Salesman says he questioned DBSI figures

The defense says Spence was a disgruntled employee looking for revenge.

jsowell@idahostatesman.comFebruary 26, 2014 

In 2004, DBSI stopped providing investors financial data for the company's full portfolio — and Robert Spence began receiving calls from financial advisers who sold DBSI's investment offerings.

Before the change, current and potential investors could see how much money the Meridian property management company was taking in and the profits that were generated. The information was vital to investors, said Spence, a registered DBSI securities broker who pushed the company's investments to the advisers and financial brokers-dealers, who then made the sales to individual investors.

"That history was very important to DBSI investors," said Spence, who worked for the company from 2000 to January 2008. "That report was one of my biggest selling points."

Douglas L. Swenson and three other top executives of the failed property investment giant are charged with a combined 89 counts of fraud, conspiracy and money laundering related to the company’s alleged practice of taking money from new investors to pay guaranteed returns to existing investors at a time when it was losing $3 million a month.

MORE: Complete coverage of the DBSI case

The company's investments appealed mostly to older people who were looking to avoid capital gains taxes after selling other investments, Spence testified Tuesday in federal court. They were also interested in investments that could be handed down to their children.

The majority of the investments comprised groups of investors who each owned a piece of a shopping center or an office building. Dividing up the ownership helped to spread out the possible risk.

The absence of the cash flow information made the financial advisers concerned that the company's situation might have changed, Spence said. He began asking questions of his boss, John Mayeron, a company principal and executive vice president of marketing.

According to Spence's testimony, Mayeron assured him that the company's cash flow continued to be positive and that the company was making money. Mayeron said the same thing, Spence said, at a series of meetings attended by the financial advisers, company president Douglas Swenson and legal counsel Mark Ellison.

Spence said Swenson also told him in private meetings that the company was doing well.

Swenson, Ellison and Swenson's sons, executive secretaries Jeremy Swenson and David Swenson, are charged with a combined 89 counts of conspiracy, fraud and money laundering tied to the collapse of DBSI.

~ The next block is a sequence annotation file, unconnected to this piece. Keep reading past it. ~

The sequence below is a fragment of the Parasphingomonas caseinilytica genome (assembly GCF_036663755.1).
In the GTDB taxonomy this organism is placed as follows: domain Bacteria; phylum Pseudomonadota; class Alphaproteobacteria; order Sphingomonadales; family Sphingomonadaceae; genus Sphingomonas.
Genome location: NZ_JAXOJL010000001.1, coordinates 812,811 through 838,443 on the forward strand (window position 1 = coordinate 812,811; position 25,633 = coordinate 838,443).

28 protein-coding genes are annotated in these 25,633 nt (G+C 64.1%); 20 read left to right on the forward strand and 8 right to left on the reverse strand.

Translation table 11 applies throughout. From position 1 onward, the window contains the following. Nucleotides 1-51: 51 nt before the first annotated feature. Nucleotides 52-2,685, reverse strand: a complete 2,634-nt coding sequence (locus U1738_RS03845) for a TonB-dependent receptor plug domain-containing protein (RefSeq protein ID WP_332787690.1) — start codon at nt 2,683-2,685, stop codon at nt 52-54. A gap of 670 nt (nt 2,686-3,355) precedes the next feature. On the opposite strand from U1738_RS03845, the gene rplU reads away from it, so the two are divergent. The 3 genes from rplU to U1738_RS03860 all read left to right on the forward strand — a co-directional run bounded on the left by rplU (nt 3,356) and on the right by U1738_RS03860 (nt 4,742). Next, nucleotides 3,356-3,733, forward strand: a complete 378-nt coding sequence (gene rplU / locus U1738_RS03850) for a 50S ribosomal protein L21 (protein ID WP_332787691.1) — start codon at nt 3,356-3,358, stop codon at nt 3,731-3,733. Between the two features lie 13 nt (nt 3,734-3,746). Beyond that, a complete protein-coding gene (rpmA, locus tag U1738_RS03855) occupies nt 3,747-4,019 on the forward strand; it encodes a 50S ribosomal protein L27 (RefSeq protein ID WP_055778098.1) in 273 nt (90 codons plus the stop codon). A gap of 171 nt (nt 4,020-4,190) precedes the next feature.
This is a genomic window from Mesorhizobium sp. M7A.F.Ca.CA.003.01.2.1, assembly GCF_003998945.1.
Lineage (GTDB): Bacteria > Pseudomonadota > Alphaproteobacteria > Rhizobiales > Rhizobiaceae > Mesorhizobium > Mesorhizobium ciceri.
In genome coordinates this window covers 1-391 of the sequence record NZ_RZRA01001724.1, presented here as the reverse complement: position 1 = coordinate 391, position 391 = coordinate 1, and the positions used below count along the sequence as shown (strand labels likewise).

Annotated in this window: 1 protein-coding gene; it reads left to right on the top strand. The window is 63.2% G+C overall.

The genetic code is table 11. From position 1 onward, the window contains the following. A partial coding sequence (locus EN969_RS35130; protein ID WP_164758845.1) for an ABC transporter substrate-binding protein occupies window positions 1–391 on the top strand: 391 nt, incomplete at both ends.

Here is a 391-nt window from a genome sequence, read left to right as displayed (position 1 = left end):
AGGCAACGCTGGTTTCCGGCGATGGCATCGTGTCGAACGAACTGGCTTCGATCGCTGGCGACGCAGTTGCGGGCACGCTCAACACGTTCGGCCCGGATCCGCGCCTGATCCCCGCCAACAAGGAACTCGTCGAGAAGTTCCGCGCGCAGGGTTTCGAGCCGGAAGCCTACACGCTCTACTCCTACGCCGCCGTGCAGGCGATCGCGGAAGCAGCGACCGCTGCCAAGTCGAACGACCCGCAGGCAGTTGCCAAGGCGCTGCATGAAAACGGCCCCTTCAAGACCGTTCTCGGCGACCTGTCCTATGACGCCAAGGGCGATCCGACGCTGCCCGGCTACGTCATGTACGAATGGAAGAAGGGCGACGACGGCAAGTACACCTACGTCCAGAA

The financial advisers were told that federal regulations prohibited investors from obtaining specific financial information on investments other than their own.

Those meetings seemed to allay the advisers' fears, Spence said, as investment sales picked up after each of them.

Defense attorneys attempted to show that Spence was an upset employee when his commissions dropped after DBSI hired additional sales associates.

Spence earned $800,000 from DBSI in 2004 but only $500,000 in 2005, $200,000 in 2006 and $100,000 in 2007.

In response to a question from defense attorney Patricia Eakes, who represents Douglas Swenson, Spence said he did not recall emailing company documents to the FBI.

"Thank you for reminding me," Spence said, after Eakes showed him a copy of the email.

Likewise, Spence said he could not recall meeting with an FBI agent in 2010.

"I met with a lot of people in that time frame. I didn't know who was who," he said.

Spence, who admitted he doesn't have any specialized accounting or financial training, said he was unaware of financial documents that showed the company's true financial picture. Eakes said the documents were available to investors. She also got Spence to acknowledge he hadn't given other financial documents more than a quick glance.

"It was not important for me. It was important for the investors," Spence said.

Eakes introduced documents that suggested the company was open about its finances. One noted that several technology companies DBSI heavily invested in were expected to have $10 million to $11 million in negative cash flow for 2006.

Another outside analysis concluded that DBSI would have a hard time meeting its financial obligations if the real estate market crashed.

Cross-examination of Spence will continue Wednesday.

John Sowell: 377-6423

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